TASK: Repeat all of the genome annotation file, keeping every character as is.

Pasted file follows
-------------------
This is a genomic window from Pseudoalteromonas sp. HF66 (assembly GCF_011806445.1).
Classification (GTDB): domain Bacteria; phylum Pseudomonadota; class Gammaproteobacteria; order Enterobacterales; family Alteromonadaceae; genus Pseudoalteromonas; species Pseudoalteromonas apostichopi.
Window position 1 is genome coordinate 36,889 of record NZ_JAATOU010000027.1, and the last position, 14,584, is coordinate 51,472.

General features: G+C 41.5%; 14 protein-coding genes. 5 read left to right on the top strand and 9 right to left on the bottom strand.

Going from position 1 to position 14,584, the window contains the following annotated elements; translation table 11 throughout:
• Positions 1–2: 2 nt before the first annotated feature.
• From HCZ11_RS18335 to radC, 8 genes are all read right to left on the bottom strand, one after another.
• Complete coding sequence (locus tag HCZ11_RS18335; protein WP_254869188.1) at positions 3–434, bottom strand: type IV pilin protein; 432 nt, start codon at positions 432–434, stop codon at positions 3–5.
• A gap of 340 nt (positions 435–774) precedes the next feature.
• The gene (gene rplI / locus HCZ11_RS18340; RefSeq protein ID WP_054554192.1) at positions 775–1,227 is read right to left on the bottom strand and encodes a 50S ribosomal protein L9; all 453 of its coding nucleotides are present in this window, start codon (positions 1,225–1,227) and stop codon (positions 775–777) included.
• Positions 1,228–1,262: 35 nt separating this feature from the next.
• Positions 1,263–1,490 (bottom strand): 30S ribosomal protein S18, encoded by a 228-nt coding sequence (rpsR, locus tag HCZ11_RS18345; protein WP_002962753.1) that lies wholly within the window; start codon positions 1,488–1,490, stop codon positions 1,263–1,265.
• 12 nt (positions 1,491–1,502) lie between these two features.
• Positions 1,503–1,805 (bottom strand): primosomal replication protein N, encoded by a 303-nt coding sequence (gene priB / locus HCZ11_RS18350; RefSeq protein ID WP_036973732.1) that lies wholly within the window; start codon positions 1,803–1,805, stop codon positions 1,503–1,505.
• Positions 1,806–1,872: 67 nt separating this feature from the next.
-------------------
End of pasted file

This is a genomic window from Pseudoalteromonas sp. HF66 (assembly GCF_011806445.1).
Classification (GTDB): domain Bacteria; phylum Pseudomonadota; class Gammaproteobacteria; order Enterobacterales; family Alteromonadaceae; genus Pseudoalteromonas; species Pseudoalteromonas apostichopi.
Window position 1 is genome coordinate 36,889 of record NZ_JAATOU010000027.1, and the last position, 14,584, is coordinate 51,472.

General features: G+C 41.5%; 14 protein-coding genes. 5 read left to right on the top strand and 9 right to left on the bottom strand.

Going from position 1 to position 14,584, the window contains the following annotated elements; translation table 11 throughout:
• Positions 1–2: 2 nt before the first annotated feature.
• From HCZ11_RS18335 to radC, 8 genes are all read right to left on the bottom strand, one after another.
• Complete coding sequence (locus tag HCZ11_RS18335; protein WP_254869188.1) at positions 3–434, bottom strand: type IV pilin protein; 432 nt, start codon at positions 432–434, stop codon at positions 3–5.
• A gap of 340 nt (positions 435–774) precedes the next feature.
• The gene (gene rplI / locus HCZ11_RS18340; RefSeq protein ID WP_054554192.1) at positions 775–1,227 is read right to left on the bottom strand and encodes a 50S ribosomal protein L9; all 453 of its coding nucleotides are present in this window, start codon (positions 1,225–1,227) and stop codon (positions 775–777) included.
• Positions 1,228–1,262: 35 nt separating this feature from the next.
• Positions 1,263–1,490 (bottom strand): 30S ribosomal protein S18, encoded by a 228-nt coding sequence (rpsR, locus tag HCZ11_RS18345; protein WP_002962753.1) that lies wholly within the window; start codon positions 1,488–1,490, stop codon positions 1,263–1,265.
• 12 nt (positions 1,491–1,502) lie between these two features.
• Positions 1,503–1,805 (bottom strand): primosomal replication protein N, encoded by a 303-nt coding sequence (gene priB / locus HCZ11_RS18350; RefSeq protein ID WP_036973732.1) that lies wholly within the window; start codon positions 1,803–1,805, stop codon positions 1,503–1,505.
• Positions 1,806–1,872: 67 nt separating this feature from the next.